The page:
Pride Flag

A rainbow pride flag is held up by an attendee of the first Women's March on Topeka in 2017.

It’s that time of the year when the LGBTQ+ community celebrates who they are. As much as I would like to participate in Pride, I simply can’t because corporations have taken over the movement for profit.

Every June, more and more brands are slapping rainbow filters over their logos and tweeting vacuous expressions of support for the community, all in the name of boosting sales. Pride fries, anyone?

During Pride Month, many seem to forget that corporations operate with one thing in mind — profit. There’s nothing inherently wrong with this. Corporations have a legal and ethical responsibility to deliver profits to shareholders.

So, when corporations participate in Pride Month, they’re doing what they do best — reaping profits off the historical struggles of marginalized communities.

Pride began as a celebration of the 1969 Stonewall Uprising, when the New York City LGBTQ+ community fought back against police harassment at the Stonewall Inn and kicked off liberation movements around the country.

Today’s Pride has been appropriated by the same homophobic institutions it once sought to overthrow.

Just last week, Corporate America showed its true feelings toward the LGBTQ+ community when YouTube refused to take action against homophobic hate speech against journalist Carlos Maza.

Maza, who is gay, hosts a Vox Media video series called Strikethrough on YouTube. In these videos, Maza gives constructive breakdowns of current or historical social events.

Steven Crowder, a conservative YouTuber that runs a commentary channel called Louder with Crowder, has consistently released videos responding to Maza’s series and “debunking” Strikethrough.

Crowder’s rebuttals rely on his use of derogatory language against Maza’s sexuality, referring to him as “lispy queer” and “gay Mexican.”

To make matters worse, Crowder profits off of his hate speech, selling a shirt that says “socialism is for f*gs.” Crowder can be seen wearing the shirt in his videos.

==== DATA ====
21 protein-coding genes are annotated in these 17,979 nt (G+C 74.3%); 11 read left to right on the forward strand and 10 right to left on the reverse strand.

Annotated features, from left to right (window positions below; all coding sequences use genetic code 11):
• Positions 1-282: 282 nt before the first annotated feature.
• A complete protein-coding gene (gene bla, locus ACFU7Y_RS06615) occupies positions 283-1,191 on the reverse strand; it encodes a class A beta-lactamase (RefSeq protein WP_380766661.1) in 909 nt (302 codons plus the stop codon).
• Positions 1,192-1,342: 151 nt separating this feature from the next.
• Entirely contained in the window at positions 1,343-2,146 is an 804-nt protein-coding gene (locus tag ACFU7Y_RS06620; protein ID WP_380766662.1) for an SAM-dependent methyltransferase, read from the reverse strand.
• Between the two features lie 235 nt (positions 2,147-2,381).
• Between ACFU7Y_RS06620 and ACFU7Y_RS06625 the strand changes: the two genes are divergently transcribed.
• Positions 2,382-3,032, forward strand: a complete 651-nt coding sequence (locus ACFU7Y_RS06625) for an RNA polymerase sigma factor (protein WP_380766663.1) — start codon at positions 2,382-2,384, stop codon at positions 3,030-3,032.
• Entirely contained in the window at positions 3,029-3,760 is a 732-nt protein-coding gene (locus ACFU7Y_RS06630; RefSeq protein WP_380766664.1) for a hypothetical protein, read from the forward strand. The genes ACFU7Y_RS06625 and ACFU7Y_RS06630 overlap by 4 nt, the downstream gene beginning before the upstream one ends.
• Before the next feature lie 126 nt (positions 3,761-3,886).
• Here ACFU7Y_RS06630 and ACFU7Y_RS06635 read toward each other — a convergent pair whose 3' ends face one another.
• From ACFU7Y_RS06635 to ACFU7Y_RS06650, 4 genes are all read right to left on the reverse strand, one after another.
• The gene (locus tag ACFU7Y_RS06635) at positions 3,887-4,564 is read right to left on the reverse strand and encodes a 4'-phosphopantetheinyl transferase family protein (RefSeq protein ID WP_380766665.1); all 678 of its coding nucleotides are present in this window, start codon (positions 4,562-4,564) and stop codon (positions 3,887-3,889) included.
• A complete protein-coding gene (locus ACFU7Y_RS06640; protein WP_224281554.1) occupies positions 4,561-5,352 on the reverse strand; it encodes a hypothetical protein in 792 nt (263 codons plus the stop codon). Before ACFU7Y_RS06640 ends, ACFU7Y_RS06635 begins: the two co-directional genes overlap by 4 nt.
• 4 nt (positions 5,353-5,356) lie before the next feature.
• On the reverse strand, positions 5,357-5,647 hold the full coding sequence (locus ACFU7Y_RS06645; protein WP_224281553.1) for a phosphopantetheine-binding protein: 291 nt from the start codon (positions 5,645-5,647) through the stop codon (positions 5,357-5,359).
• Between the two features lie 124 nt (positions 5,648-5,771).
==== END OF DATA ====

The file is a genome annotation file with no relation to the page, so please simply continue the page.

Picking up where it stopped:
Even in the clear violation of YouTube’s own harassment policy, the platform did nothing to stop Crowder’s homophobic videos. YouTube lists “content deliberately posted in order to humiliate someone,” which Crowder grossly violated.

Maza, in a viral Twitter thread, described how YouTube dismissed his repeated attempts to remove Crowder’s harassment from their platform.

I’m not here to argue how YouTube should generally handle harassment on its platform. YouTube is a private company and has the right to decide what it will and will not allow on its platform.

But, YouTube already has a policy that prohibits the exact sort of homophobic harassment Maza is experiencing. YouTube's deliberately choosing not to enforce that policy.

Instead, YouTube is prioritizing the ad revenue produced by Crowder’s nearly 4 million subscribers over the community that it pretends to care about for one month every year.

This month, corporations will be slapping the Pride flag over their logo, getting thousands of likes on Instagram then patting themselves on the back for a job well done.

For me, Pride is no longer what it used to be.

It’s become an empty movement, a commodity wrapped in rainbow flags and sold to us by the corporate class.

June is supposed to make me feel proud of who I am. Instead, it makes me resent the system that exploits me.